Erik holds open the door for Charles and bites his lip thoughtfully. It's not quite late, though the sun is just setting, and it's not like they have anywhere to be in the morning. They're a block away from the F Train. It feels like kismet.
"Come on," he says, taking a deep breath of crisp November air. "I want to show you something."
Erik only lived in New York City for two years as a child and he was too angry and sullen to explore Manhattan, preferring to rattle around the streets of Brooklyn, finding quiet hiding places. He can pick his way to the F train, though, and lead Charles down the steps and onto the platform. They're quiet on the trip across the river and into Brooklyn, their thighs pressed together, their laps overloaded with bags as they zip underground and underwater, lurching to a stop at York Street. Here, the scenery is more familiar, and despite the changes and developments, the walk from the subway to the park is still like second nature.
Charles looks around, eyes wide and curious, but doesn't say anything. The streets aren't quite deserted, but while summer would frequently find families and couples and tourists exploring the area around the bridges, a November night means that once they reach the park Erik is looking for, they have the expanse of rocky shore line to themselves.
Of all of Erik's hiding places, this was, perhaps, his favorite. The park is situated between the Brooklyn and Manhattan bridges, several levels of steps and benches scattered through the grass. There's a playground, a newer addition, and a railings facing out across the river. Erik's favorite part, however, is past the reeds, right up against the river, where you can perch on the rocks and see the lights of Manhattan stretching out between the bridges on either side of you. As a child, in a foreign country where the customs and language and landscape were all a mystery, being between that much metal--sturdy, reliable, understandable--was soothing. He can feel it singing to him still as he leads Charles carefully down to the cold rocks near the water. The wind is sharp this close to the river, but with their bags stowed safely near the top of the incline, they can sit wrapped in each other's arms to share body heat and stave off the chill.
"Erik," Charles says quietly, eyes fixed on the Manhattan skyline, "this is...beautiful."
"I know," Erik says. "When I was--" Today, Charles opened up parts of himself to Erik, his passion and his love and his favorite parts of a city he clearly holds dear. It won't hurt for Erik to do the same.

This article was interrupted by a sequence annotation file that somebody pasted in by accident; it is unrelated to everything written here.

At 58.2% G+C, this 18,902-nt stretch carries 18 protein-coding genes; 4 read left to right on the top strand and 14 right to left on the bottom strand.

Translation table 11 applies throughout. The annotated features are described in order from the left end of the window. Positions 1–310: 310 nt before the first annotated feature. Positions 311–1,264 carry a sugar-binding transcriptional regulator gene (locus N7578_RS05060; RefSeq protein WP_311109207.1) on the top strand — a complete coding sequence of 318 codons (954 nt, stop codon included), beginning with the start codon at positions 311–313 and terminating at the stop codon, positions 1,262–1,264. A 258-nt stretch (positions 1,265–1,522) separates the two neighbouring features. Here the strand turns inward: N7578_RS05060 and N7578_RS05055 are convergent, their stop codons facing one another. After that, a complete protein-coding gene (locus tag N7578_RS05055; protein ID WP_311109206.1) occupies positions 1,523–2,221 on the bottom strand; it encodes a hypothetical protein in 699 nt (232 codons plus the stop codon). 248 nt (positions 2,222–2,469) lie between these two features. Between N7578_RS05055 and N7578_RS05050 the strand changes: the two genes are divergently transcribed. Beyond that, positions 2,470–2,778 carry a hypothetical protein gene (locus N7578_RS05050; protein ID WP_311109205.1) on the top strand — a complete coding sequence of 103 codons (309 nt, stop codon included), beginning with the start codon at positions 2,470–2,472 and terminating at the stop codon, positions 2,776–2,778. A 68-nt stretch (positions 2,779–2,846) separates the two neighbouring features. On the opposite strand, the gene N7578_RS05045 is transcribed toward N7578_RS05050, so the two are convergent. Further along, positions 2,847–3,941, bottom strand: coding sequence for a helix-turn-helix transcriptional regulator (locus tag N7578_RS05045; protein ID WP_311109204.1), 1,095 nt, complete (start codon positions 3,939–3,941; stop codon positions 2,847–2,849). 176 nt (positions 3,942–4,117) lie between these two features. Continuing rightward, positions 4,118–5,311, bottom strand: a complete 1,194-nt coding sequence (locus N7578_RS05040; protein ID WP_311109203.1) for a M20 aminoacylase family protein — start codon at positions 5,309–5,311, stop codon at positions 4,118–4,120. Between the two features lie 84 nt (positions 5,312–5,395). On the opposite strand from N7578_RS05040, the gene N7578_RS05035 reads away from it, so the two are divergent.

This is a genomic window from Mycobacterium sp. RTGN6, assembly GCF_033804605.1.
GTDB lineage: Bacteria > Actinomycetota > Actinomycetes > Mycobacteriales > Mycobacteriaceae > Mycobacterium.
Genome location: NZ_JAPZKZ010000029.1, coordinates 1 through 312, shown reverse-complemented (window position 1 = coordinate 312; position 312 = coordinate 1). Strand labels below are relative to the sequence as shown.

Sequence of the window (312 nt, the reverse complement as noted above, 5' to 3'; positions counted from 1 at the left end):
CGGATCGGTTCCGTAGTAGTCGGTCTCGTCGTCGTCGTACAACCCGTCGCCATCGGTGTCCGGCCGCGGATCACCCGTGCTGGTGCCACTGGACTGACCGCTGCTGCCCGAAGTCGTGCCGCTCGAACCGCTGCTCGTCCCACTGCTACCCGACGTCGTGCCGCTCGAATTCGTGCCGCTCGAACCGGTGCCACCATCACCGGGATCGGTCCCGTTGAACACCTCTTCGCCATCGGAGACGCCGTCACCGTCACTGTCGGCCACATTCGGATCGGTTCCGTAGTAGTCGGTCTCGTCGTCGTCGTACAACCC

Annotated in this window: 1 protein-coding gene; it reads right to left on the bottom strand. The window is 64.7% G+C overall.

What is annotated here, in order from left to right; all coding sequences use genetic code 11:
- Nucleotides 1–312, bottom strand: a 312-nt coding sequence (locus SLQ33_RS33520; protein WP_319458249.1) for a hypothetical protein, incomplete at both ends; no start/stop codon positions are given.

"You know I grew up in Germany," Erik starts again, and Charles nods. His head is tucked in the crook of Erik's neck, his arms tight around Erik's chest. "Well, we moved to Brooklyn when I was twelve. My father's company was opening an office here. It was good for him--a promotion, a commendation. I hated it. I barely knew the language and I didn't make friends easily. It was entirely foreign to me. I was the only mutant in my class and between that and my accent and my intelligence, I was an easy target. I would come here to forget all of that. It was--" He blushes and murmurs, "Don't laugh."
"I would never," Charles assures him.
"It was like metal was my only friend," Erik says. The words feel silly on his tongue, but he can viscerally remember the truth to them, the way he'd carry coins and paperclips and bits of iron in his pockets wherever he went because it was soothing to mold it in his hands, hold it, warm and attentive to his powers, in his fist. "And I could sit here, between these huge bridges, and feel like there was at least something in this stupid country that understood me, that I understood." He closes his eyes and rests his forehead against the crown of Charles' head, burying his face in his hair. "It was like home," he says. "I...wanted you to see it." He pauses and then adds, "I love you too, you know," because he can't think of a good reason not to.
Charles' breath hitches. They sit there in silence, huddled against the wind, their breath mingling between them, moist and warm. Erik knows they should really go--it's getting outright cold and they still need to get all the way back to Grand Central to catch the train home--but he doesn't want the moment to end.